Tanto Blacks, a well-known Jamaican entertainer, is wanted by the Counter-Terrorism and Organised Crime Investigations Branch to answer fraud-related accusations.
On Tuesday in the Kingston and St. Andrew Parish Court, his co-accused former Magnum Kings and Queens of Dancehall winner, Poor and Boasy, whose real name is Omar Johnson, pled guilty to conspiracy to defraud, uttering counterfeit documents, and collecting money utilising false pretence. On the forgery accusation, he entered a not guilty plea.
On May 30, the complainant says he was in his place of business when Johnson and Tanto Blacks, identified as Junior Henry, asked him to convert $250 in U.S. dollars to Jamaican currency. The men left, and on June 1, Johnson reappeared with an envelope containing U$1,000 in U$100 notes, telling the complaint that he received the money from Henry.
Johnson informed the complainant that Henry had asked him to hold on to the envelope containing the U.S. currency in exchange for J$70,000 until June 8, when they would return to retrieve the U.S. dollar and repay the J$70,000. Johnson then departed after concluding the deal. The U.S. banknotes, however, were found to be counterfeit, bearing identical serial numbers.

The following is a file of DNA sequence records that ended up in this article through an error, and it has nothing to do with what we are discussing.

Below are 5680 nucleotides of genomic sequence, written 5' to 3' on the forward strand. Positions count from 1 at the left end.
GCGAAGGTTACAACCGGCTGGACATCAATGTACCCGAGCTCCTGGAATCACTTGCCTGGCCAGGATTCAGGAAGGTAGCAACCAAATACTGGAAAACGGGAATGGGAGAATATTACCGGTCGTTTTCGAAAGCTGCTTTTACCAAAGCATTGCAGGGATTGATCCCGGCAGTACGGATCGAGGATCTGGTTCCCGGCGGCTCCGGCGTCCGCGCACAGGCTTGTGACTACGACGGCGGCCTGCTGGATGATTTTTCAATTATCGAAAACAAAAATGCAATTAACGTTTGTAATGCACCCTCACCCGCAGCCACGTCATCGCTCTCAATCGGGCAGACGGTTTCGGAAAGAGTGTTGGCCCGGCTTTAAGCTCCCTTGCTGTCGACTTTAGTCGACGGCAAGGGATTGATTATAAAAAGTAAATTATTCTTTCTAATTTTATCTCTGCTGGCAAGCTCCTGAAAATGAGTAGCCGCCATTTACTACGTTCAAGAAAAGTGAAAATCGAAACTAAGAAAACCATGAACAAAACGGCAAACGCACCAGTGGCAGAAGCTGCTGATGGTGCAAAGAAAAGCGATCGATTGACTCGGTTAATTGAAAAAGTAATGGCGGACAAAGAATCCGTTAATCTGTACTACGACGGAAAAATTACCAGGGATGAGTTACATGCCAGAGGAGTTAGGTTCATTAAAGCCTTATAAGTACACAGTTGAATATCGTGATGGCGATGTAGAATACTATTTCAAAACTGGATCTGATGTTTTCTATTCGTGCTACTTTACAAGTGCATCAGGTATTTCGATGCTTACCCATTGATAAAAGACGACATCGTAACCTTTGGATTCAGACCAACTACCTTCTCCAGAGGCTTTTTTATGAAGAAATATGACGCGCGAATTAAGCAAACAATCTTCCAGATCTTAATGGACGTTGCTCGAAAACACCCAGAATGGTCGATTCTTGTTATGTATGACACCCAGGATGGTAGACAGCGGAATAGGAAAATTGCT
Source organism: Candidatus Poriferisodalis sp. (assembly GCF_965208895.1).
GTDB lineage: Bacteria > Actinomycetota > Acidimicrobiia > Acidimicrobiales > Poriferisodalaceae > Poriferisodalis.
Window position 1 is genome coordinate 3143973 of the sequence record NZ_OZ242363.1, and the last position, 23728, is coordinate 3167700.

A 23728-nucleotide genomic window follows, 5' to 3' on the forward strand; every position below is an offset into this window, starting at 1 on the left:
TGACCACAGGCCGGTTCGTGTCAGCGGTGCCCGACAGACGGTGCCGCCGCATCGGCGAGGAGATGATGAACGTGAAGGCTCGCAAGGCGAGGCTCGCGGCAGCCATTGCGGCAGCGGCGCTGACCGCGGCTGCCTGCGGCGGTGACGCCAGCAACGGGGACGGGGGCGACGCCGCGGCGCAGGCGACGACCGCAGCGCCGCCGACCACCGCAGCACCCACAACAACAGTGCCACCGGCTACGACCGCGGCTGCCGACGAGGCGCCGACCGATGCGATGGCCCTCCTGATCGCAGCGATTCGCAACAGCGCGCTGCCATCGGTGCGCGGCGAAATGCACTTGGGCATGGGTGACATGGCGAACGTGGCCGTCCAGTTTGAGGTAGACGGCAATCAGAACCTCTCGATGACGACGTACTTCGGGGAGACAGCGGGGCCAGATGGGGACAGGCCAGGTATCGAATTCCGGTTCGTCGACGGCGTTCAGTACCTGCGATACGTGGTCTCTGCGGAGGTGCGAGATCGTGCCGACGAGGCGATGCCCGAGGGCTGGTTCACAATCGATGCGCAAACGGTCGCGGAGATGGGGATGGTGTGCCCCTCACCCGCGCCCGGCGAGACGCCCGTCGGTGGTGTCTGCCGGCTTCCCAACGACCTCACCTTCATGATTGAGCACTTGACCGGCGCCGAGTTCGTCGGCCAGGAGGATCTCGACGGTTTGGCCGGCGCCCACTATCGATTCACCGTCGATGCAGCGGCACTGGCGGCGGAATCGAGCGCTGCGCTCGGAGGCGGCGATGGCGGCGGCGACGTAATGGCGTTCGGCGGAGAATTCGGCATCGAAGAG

When Johnson appeared before Senior Parish Judge Lori-Anne Cole-Montaque, he stated that he had been given a sealed packet to deliver to the complainant.
Following a series of questions and answers, Johnson begged Judge Cole-Montaque not to issue a stop order restricting his mobility at the island’s principal ports of entrance and exit on August 25 and September 2 due to commitments at concerts in Antigua and Barbuda. The prosecutor argued in favour of rescinding the stop order and requested that Johnson be given another chance to show he was serious about appearing in court for sentencing.
Furthermore, the investigating officer remarked that he saw no issues with Johnson travelling abroad.
Before adjourning the session, the senior judge cautioned the deejay stating, “Mr Johnson, I am not going to bother with the stop order. We’re putting confidence in you. Don’t let me down.”
The matter was deferred until November 21 in response to her request for a social inquiry report.